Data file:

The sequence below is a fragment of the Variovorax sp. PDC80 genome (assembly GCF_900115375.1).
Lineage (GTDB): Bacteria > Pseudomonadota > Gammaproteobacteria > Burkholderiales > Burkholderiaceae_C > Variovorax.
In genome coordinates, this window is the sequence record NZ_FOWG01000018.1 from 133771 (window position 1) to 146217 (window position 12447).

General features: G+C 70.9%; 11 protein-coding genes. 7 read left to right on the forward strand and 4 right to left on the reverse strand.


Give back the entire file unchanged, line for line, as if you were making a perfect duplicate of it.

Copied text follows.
The sequence below is a fragment of the Variovorax sp. PDC80 genome (assembly GCF_900115375.1).
Lineage (GTDB): Bacteria > Pseudomonadota > Gammaproteobacteria > Burkholderiales > Burkholderiaceae_C > Variovorax.
In genome coordinates, this window is the sequence record NZ_FOWG01000018.1 from 133771 (window position 1) to 146217 (window position 12447).

General features: G+C 70.9%; 11 protein-coding genes. 7 read left to right on the forward strand and 4 right to left on the reverse strand.